Tag Archives: Vincennes Gazette

The Irrepressible Conflict in Play

The term Irrepressible Conflict originated with William H. Seward in an 1858 speech predicting a socioeconomic collision between the institutions of the North and the South. This confrontation settle the question of whether America would be dominated by a system of free labor or slave labor. Lincoln alluded to the same idea in his 1858 “House Divided” speech. In the late 1850s the use of the phrase did not expressly include the assumption that the “irrepressible conflict” would be resolved through violence or armed conflict.

The Irrepressible Conflict doing its Work

“Whom the gods wish to destroy, they first make mad,” is a trite saying, and one entirely applicable to the Democratic party, as is evinced unmistakably the last few years. Not looking for the remote causes that acted potentially to bring about the crisis in modern Democracy, we see it as it is, and find it in a state a distraction, and daily getting into “confusion worse confounded.” Not to go farther back into the past than a few months, we behold the once “harmonious Democracy” divided in the State conventions, held to select delegates to the national convention, and in many cases two antagonistical sets of delegates were the results of opposing conventions in the same State and of the same party.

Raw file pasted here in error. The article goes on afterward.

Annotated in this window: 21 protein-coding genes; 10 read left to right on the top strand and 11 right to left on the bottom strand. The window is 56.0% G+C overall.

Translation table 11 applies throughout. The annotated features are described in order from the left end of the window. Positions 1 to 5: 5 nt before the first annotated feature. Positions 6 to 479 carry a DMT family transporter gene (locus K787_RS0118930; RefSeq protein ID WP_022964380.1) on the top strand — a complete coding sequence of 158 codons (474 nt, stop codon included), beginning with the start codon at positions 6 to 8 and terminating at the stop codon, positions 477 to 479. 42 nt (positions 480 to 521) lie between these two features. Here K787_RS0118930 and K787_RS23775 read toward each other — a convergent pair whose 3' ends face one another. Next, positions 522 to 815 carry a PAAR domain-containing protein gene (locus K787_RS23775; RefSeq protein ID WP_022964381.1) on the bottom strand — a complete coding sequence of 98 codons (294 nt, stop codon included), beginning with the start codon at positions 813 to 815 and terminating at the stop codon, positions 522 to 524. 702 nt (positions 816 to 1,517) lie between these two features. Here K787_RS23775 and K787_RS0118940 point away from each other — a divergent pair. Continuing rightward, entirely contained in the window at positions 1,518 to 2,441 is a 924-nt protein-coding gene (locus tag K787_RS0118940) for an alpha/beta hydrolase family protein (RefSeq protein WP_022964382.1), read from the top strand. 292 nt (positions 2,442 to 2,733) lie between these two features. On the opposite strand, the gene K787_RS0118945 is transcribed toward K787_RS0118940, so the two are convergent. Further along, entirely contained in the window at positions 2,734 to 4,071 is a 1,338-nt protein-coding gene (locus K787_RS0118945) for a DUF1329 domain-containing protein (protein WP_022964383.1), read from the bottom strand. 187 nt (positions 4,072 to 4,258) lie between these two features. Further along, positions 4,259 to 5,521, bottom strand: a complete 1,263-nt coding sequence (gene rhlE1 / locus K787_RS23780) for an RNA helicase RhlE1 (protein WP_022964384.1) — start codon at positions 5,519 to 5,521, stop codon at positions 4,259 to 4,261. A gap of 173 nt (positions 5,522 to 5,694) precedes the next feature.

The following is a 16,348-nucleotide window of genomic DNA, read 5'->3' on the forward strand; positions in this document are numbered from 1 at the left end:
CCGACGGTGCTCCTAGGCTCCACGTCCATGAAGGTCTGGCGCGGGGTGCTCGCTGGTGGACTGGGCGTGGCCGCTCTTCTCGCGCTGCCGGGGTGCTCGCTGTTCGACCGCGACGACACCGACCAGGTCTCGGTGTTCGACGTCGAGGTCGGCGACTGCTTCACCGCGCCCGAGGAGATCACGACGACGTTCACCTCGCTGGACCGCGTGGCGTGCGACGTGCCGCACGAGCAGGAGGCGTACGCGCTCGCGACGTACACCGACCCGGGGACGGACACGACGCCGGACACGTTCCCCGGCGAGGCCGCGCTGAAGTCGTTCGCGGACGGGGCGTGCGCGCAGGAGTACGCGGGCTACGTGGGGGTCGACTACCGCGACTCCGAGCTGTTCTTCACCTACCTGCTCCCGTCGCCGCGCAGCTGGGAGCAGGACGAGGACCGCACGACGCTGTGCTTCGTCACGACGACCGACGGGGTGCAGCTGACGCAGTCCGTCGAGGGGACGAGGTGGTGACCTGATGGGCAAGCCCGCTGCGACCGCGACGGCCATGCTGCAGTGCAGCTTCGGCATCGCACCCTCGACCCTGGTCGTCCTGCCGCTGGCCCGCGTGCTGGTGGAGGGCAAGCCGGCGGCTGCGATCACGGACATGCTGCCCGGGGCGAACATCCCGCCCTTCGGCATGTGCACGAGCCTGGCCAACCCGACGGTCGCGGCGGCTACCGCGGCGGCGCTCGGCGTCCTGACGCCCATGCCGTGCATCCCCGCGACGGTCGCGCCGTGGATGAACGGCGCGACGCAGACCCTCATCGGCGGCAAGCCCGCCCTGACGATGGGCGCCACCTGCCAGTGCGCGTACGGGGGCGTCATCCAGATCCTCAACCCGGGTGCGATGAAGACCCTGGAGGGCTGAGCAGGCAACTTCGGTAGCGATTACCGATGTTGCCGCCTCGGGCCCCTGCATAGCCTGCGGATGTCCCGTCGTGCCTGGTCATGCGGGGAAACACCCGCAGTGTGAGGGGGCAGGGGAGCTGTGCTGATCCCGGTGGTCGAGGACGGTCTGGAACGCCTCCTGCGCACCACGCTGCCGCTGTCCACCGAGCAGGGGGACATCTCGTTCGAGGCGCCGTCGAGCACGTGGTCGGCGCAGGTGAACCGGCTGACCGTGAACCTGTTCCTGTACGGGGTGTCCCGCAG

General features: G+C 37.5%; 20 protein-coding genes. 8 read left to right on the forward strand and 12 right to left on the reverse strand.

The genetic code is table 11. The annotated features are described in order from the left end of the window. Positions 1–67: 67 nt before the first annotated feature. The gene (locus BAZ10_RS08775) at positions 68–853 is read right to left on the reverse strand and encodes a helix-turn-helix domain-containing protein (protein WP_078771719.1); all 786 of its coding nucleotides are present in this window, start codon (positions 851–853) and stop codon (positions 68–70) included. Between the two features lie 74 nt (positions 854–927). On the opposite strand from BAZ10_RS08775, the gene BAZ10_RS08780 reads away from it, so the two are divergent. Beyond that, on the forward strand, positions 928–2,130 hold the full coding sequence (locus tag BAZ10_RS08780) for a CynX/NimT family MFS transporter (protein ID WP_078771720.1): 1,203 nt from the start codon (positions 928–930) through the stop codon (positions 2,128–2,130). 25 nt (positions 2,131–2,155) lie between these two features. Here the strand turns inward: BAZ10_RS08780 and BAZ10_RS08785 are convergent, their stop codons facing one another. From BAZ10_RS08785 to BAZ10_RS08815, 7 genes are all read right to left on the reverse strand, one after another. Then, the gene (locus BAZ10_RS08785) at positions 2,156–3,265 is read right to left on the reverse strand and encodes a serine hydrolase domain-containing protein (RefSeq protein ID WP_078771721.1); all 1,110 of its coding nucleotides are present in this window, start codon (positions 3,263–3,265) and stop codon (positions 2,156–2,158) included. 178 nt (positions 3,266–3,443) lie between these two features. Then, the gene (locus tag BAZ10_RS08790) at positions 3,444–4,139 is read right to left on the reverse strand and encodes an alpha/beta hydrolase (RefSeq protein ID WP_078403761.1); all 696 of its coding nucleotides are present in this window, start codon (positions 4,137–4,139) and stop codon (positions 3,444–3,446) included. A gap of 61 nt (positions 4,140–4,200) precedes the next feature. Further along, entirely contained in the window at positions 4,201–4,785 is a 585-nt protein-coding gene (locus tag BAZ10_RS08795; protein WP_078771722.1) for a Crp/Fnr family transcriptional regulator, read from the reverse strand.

Part IV of our Civil War collection, A Midwestern Perspective, consists of seven newspapers published in Indiana between the years of 1855 and 1869. These items provide pre-and post-Civil War information, in addition to coverage of the Civil War itself.



“All Quiet Along the Potomac”

The Civil War era is considered by many to be a watershed in American literary history. People on both sides of the conflict read the sensational news reports from the front lines, composed a variety of “patriotic” poems and songs, and fiction continued to be churned out by writers of the day. The literature of the war helped soldiers and civilians make sense of the conflict, particularly the death and destruction wrought by both sides.

Early in the war, Washington, D.C. feared Southern invasion following the disastrous Union route at the First Battle of Bull Run (First Manassas). One such poem that captured this fear and spoke of the seemingly senseless violence was released to the press on November 30, 1861 – “The Picket Guard,” also known as “All Quiet Along the Potomac.” Originally attributed to “E.B.”, this poem was written by an accomplished Unionist woman poet, Ethel Lynn Beers. Over the course of the next few months many newspapers in the North and the South reprinted the poem for their readers.

The poem was based on the newspaper reporting of General George McClellan’s official telegrams to the War Department stating “all is quiet tonight” and the brief notice of the death of a Union sentry by a Southern sharpshooter.



The Doctrine of the Irrepressible Conflict

Irrepressible Conflict, as a term, originated with William H. Seward in an 1858 speech predicting the collision of the socioeconomic institutions of the North and the South.